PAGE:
Tuesday, August 23, 2016

Still Learning to Read: 100 Things About Me as a Reader Revisited

This is one of a series of blog posts that continue the conversation around Still Learning to Read--teaching reading to students in grades 3-6.  This series will run on the blog on Tuesdays starting in August 2016.

In 2010, I wrote a post about a lesson I did that I called 100 Things About Me as a Reader.  

A few years later Scholastic included it in their amazing collection, Open a World of Possible and repurposed it on their blog.  I've always shared lots about myself as a reader and  this week I started by sharing my 100 Things About Me as a Reader list. I shared the one from my blog that I had printed off.  Then I sent the kids off to begin to create their own lists.

Here are some of the lists that they started:

Starting Conversations

When we pulled back together to share, kids had pencils in hand. I let them know that when someone shared a list and it reminded them something that they didn't think to write down yet, that they could add it to their list. So sharing helped us learn about each other and think about things in our reading lives that we may not have thought about before.  I know that this is the first day of a yearlong conversation about who we are as readers and the conversation opened up so many possibilities.

Thinking About Ourselves as Readers

The conversation was casual and fun. When one child shared that she liked to read on her Kindle, another asked her what a kindle was and why she liked it. When a child mentioned her favorite chair for reading, another mentioned a little reading loft area that he had created to have a quiet spot for his books and reading.  My goal in this conversation is for kids to begin thinking about themselves as readers, knowing classmates as readers and beginning to build on one another's conversations.

Readers Grow and Change

I took a turn to share and shared a few things I had added to my list. I wanted my students to know that as an adult reader, I am always changing and growing.  I want them to know that all readers change and grow throughout their lives.  I shared the new things I realized about myself as a reader.  Some things I added to my list on this day were:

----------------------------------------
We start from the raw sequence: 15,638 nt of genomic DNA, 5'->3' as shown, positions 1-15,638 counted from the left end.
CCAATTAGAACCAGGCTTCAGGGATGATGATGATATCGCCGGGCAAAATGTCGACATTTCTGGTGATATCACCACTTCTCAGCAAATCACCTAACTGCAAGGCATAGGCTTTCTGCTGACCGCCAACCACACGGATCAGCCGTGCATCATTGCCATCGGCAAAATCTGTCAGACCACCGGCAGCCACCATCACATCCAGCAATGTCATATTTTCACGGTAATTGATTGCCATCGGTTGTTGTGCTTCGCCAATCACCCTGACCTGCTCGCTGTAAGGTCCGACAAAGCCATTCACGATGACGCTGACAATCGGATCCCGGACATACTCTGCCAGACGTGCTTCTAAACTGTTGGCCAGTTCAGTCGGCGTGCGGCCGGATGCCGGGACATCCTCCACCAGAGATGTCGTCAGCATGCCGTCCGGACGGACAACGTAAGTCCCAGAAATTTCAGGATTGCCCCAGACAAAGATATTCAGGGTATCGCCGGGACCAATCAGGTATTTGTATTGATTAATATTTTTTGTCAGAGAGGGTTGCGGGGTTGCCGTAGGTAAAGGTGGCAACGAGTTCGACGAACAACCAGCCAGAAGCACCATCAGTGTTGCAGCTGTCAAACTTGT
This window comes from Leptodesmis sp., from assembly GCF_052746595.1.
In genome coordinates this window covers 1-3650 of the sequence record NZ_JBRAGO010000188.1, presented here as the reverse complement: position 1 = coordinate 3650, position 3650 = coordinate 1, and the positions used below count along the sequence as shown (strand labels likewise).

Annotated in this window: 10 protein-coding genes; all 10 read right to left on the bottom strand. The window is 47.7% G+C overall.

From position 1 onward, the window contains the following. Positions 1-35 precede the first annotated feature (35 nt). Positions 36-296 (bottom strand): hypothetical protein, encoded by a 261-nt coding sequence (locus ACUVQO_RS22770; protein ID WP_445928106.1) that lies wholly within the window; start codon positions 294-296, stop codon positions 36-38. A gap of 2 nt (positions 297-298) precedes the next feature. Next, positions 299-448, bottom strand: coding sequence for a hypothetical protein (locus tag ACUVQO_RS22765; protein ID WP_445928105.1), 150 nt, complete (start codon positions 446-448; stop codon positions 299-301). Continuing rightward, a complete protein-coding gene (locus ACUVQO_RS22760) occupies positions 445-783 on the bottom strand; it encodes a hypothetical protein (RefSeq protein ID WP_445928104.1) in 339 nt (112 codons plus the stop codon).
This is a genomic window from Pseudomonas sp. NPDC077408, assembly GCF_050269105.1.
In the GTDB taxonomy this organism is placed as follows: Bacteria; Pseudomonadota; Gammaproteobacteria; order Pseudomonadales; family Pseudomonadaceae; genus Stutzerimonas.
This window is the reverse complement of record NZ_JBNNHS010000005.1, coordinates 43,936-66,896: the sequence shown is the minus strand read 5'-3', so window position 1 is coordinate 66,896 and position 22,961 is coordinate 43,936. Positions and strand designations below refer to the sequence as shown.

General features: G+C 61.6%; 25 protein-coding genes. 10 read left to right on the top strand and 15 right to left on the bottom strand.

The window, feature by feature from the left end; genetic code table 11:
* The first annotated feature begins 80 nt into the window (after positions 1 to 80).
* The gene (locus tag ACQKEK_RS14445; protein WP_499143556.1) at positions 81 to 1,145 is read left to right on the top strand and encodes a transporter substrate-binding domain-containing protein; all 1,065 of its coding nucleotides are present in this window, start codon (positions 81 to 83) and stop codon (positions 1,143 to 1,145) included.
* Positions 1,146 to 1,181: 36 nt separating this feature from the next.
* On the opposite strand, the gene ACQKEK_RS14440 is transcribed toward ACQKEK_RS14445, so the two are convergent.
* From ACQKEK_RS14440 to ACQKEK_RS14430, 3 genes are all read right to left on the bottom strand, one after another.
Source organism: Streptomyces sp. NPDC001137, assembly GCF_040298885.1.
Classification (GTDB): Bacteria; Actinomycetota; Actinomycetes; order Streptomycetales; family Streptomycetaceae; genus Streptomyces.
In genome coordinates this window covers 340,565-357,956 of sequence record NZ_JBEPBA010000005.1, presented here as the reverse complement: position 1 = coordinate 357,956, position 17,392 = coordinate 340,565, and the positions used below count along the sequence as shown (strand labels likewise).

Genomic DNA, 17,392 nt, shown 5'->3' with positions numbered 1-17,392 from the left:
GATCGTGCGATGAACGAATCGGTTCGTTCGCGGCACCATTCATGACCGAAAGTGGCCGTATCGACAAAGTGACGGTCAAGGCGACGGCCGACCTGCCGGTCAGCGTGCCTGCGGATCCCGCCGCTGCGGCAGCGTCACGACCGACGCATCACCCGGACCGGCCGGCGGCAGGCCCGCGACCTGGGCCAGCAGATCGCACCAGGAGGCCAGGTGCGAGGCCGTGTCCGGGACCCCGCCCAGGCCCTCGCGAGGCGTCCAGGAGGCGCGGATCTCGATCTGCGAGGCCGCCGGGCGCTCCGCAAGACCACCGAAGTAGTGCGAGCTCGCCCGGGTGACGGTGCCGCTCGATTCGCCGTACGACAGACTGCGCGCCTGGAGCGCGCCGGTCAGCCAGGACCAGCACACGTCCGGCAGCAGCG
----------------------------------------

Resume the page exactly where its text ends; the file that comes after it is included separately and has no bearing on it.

• I read on my Kindle and there are certain kinds of books that I read on my Kindle.
  • I read the news on my phone daily. I have 2 apps (CNN, Local News) and I subscribe to The Skimm.
  • I keep track of my reading on Goodreads.
  • I read lots of online reviews when deciding on what to read next.
  • I am on the Charlotte Huck Award committee and love reading with that lens.
  • I tend to buy more than one copy of books I like.
  • I reserve books with my Columbus Library app and pick them up weekly.
  • I LOVE to tell others about great books I've read recently.

Then I revisited my old list with my students and told them how much I had changed and that I am constantly revising my list.  

I quickly talked to my kids about the things that I realized had changed about me as a reader and that I knew this list would continue to grow and change:
  • I've realized that I love fantasy and some of my favorite books are dystopia fiction and rewrites of fairy tales.
  • I'm getting better at enjoying audiobooks and paying attention better. My friend, Teri has helped me find narrators that I enjoy and I know how to choose audiobooks better now so that I can enjoy them on long car trips.
  • I get recommendations from friends but I also pay attention to recommendations that I see on Twitter or Goodreads.
  • I love to share my favorite books, even though my friends know that my very favorites need to be read quickly--I don't like to be without them for long!
  • I have learned to love Graphic Novels and they aren't hard for me once I understood how they worked.
Seeing Patterns: What Did I Notice That Would Help Me in my Teaching?

As a teacher, this is one of my favorite beginning-of-the-year mini lessons. Although it takes a long time, it sets the stage for talk about Reader Identity for the whole year. It sets us up to talk to other readers and to continually reflect on our own reading. It gives kids the message that readers always change and grow and that things that are hard or boring for readers one day might be different for them in a few weeks.